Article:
Phoenix, AZ (PRWEB) July 1, 2008
Have you ever wanted to look up the dirt on a boyfriend or girlfriend, family member, new friend; but didn't know where to go? Finding information on the Internet can be difficult and expensive without a lot of time and training. Individual searches are time consuming, and most people do not know what sites to look into to find the correct information.
Most people are not even aware of some of the things that are out there about themselves on the Internet, or have forgotten most of what could be out there.
Even with all of the technology that exists on the Internet today there has been a failure to tie together public information and truly finding the correct information on people. The only resources that have existed are vastly expensive and offer no guarantee they will find the answer.
There is a free resource that has just become available online called dirtsearch.org claiming they have the answer.
Thousands of people have already run the "Dirt" on themselves, and the results have been somewhat shocking. From someone finding out they have an active warrant out for their arrest to a high profile personality finding out they were unauthorized members of corporations. This site will have a major impact on the way we look up people on the Internet.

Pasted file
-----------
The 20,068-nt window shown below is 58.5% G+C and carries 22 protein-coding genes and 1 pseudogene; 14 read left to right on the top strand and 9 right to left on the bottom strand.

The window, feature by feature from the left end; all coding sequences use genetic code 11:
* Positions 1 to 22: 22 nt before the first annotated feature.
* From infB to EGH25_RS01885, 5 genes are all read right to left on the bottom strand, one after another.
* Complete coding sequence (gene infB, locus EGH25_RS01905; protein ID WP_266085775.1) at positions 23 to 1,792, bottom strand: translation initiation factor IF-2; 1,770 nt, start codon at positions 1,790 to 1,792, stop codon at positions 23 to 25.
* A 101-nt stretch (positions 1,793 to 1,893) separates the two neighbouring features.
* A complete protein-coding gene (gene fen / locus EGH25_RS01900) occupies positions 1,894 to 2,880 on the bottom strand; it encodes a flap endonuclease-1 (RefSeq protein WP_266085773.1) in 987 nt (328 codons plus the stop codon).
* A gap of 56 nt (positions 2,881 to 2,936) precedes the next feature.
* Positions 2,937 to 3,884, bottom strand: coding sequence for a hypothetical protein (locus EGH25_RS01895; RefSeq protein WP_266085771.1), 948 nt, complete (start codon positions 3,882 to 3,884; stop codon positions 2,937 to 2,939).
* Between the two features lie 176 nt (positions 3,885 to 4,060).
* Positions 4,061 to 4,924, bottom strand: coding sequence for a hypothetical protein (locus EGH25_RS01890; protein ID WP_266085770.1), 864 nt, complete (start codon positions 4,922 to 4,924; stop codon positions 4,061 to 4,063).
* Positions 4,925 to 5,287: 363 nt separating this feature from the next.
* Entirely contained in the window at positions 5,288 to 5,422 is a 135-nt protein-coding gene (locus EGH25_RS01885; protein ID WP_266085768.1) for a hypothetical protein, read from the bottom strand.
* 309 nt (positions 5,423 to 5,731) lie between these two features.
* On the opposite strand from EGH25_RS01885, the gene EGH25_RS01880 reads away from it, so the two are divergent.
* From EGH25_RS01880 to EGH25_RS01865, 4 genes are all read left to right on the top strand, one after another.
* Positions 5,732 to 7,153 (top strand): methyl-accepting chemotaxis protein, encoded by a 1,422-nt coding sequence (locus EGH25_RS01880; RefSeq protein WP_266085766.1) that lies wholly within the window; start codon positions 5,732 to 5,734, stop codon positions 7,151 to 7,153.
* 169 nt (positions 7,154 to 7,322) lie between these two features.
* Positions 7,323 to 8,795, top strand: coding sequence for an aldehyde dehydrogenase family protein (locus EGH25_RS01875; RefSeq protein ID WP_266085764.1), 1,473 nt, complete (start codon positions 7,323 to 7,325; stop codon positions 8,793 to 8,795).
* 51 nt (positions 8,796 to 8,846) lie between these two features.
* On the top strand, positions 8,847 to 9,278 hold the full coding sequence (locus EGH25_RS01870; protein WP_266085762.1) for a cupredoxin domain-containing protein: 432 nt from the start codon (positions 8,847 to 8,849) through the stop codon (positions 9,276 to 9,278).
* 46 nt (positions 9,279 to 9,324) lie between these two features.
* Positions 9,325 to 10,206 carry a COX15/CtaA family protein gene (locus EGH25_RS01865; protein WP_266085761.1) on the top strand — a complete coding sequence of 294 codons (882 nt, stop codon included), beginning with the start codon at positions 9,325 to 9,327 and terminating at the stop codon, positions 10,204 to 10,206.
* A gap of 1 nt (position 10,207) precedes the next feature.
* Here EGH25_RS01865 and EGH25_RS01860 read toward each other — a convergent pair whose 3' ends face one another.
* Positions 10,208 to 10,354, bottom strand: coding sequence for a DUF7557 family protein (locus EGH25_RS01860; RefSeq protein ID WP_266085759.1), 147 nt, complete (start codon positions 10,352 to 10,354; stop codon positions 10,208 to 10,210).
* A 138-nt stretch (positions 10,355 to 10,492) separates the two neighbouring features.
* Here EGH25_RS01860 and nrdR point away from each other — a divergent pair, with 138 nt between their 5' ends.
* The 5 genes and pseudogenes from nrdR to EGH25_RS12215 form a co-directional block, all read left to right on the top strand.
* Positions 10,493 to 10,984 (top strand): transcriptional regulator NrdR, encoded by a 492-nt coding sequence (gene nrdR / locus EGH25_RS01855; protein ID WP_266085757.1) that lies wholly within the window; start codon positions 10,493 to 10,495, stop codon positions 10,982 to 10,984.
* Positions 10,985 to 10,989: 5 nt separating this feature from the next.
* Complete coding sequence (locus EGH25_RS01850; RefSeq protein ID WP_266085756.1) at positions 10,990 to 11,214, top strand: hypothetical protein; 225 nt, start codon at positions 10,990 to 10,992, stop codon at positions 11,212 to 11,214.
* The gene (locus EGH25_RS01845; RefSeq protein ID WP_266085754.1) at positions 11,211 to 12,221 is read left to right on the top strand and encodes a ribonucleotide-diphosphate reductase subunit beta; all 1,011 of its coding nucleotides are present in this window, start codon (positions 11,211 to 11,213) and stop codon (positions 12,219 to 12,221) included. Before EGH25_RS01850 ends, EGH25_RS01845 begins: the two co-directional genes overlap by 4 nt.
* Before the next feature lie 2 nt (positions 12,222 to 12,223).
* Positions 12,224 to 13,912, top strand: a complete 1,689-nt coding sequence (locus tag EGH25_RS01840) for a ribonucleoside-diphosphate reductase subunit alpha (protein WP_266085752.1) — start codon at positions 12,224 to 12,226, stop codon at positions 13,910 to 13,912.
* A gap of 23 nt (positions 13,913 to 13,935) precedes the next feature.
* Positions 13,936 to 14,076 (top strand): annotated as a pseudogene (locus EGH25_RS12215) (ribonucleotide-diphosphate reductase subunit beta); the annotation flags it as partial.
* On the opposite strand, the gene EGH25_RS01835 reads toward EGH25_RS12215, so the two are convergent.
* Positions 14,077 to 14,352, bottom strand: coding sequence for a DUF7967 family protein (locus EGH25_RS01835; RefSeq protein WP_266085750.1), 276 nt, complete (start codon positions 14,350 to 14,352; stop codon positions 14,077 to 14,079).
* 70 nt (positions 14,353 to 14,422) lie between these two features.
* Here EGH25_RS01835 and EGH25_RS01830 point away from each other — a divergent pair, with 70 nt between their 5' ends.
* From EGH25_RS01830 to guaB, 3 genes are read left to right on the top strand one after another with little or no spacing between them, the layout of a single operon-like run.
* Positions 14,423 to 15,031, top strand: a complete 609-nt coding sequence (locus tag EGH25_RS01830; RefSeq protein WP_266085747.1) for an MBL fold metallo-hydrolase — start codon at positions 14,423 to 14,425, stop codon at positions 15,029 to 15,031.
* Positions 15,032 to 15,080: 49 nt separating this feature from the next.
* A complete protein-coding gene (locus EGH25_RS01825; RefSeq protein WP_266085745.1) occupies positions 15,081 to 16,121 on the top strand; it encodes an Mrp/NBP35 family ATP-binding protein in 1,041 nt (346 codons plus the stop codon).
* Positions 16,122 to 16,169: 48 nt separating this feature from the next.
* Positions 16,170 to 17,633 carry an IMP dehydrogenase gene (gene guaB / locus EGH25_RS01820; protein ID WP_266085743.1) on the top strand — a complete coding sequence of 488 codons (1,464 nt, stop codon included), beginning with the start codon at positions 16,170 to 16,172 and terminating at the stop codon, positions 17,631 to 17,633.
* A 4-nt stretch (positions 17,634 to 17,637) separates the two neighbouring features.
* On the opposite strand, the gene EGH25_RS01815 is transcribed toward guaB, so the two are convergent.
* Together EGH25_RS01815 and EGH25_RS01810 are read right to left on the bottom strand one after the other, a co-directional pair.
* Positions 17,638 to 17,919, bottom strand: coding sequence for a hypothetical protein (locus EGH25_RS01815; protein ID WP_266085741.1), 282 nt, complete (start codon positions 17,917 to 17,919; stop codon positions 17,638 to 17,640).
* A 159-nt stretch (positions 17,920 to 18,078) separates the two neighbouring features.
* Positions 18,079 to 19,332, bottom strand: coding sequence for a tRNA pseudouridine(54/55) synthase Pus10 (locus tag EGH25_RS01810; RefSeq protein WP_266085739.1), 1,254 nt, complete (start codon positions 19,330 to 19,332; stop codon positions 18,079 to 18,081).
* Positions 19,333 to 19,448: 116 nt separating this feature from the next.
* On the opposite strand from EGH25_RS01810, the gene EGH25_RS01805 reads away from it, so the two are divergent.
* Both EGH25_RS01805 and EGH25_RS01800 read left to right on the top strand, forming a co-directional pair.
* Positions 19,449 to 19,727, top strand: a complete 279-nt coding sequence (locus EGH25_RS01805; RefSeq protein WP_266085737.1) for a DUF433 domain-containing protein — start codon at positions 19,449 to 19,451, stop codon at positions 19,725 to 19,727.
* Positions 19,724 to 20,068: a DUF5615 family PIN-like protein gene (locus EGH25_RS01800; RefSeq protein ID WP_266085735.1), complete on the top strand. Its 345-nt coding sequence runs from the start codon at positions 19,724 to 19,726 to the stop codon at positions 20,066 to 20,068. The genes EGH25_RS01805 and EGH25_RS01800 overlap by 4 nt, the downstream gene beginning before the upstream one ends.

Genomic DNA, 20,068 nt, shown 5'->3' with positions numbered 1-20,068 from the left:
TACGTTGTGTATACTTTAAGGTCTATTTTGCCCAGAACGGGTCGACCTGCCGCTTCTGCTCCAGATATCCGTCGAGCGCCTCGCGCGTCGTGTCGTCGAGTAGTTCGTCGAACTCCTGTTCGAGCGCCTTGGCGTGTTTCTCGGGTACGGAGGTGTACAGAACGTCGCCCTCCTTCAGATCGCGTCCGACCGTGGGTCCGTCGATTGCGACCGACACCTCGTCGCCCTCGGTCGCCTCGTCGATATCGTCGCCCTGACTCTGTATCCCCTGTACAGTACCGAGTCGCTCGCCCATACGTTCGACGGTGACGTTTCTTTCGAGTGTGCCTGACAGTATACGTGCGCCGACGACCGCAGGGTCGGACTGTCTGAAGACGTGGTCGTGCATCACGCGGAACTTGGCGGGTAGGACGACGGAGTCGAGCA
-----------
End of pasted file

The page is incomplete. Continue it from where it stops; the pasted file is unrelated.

Searches now can be made of the available sites on the Internet looking for public record data to make finding information on people easy and free. While searching for results the site also calculates a "Dirty Score" counting the number of times someone's name is found. This ties together all of the online resources that have yet to be available in one place. Finding this information before "DirtSearch" has been impossible, the states and local governments make it available but horribly difficult to find and even harder to use.
The site confidently searches by state and searches through over 1700 sites looking for "Dirt". Sites include criminal records, sex offenders, property ownership and much more!
http://www.dirtsearch.org is a free resource to the public, the way public records were meant to be found.